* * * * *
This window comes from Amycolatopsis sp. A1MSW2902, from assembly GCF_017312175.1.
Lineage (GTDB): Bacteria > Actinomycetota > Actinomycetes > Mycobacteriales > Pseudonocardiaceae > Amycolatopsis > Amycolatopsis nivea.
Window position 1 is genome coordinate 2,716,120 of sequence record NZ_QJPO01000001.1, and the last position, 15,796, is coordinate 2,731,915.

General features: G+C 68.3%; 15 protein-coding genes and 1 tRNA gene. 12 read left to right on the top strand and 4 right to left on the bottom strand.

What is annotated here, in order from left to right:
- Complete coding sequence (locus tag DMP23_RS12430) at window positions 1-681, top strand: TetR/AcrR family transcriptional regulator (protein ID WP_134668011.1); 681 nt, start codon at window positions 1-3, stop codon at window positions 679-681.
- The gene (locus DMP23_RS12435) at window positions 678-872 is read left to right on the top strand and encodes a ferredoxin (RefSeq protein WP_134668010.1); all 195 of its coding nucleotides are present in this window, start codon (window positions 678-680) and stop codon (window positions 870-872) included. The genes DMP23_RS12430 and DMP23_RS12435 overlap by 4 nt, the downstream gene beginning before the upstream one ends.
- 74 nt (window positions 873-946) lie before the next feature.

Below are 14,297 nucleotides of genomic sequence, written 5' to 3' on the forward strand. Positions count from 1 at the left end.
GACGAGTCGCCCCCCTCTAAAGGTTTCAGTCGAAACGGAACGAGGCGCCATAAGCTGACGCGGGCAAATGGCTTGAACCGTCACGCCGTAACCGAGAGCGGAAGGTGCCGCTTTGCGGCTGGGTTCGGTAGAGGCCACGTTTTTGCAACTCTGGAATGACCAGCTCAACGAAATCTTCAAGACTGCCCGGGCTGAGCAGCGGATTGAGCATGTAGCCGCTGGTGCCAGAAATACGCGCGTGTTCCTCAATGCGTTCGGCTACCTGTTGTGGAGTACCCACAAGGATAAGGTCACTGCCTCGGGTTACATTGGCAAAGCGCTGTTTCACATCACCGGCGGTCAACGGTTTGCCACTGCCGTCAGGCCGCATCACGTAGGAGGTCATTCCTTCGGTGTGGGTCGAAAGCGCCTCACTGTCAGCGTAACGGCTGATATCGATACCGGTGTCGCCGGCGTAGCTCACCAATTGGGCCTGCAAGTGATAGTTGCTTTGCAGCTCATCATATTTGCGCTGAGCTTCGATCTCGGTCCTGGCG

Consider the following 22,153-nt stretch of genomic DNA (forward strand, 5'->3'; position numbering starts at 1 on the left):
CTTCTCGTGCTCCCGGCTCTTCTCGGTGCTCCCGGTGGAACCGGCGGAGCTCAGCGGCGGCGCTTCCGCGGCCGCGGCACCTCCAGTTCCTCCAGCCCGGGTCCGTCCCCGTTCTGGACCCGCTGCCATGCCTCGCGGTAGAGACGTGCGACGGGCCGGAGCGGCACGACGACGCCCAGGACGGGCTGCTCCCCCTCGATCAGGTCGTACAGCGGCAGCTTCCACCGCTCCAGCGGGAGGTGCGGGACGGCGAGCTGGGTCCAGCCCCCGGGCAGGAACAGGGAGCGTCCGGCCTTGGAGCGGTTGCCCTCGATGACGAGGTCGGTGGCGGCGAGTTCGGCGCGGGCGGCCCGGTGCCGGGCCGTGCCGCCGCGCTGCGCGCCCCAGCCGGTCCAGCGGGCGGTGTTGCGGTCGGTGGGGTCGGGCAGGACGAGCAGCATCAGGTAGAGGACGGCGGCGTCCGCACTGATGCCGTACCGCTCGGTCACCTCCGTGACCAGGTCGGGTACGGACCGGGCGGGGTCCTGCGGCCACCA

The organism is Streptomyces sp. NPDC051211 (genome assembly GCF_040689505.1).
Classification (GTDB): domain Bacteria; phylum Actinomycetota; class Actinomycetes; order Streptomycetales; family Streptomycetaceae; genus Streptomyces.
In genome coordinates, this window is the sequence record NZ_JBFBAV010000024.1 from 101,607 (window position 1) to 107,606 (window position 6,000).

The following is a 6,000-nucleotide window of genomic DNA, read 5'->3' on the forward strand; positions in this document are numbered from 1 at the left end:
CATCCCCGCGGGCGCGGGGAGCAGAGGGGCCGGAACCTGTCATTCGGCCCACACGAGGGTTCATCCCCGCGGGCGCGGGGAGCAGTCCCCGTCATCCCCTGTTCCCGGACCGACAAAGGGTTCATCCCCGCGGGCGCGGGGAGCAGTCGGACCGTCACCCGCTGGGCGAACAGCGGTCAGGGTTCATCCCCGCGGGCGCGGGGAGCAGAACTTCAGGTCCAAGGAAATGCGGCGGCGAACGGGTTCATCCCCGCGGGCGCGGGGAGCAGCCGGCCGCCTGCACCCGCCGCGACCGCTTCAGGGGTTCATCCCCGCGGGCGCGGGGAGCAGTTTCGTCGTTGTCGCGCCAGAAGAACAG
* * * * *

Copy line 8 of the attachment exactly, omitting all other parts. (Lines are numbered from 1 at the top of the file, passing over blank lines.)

- 74 nt (window positions 873-946) lie before the next feature.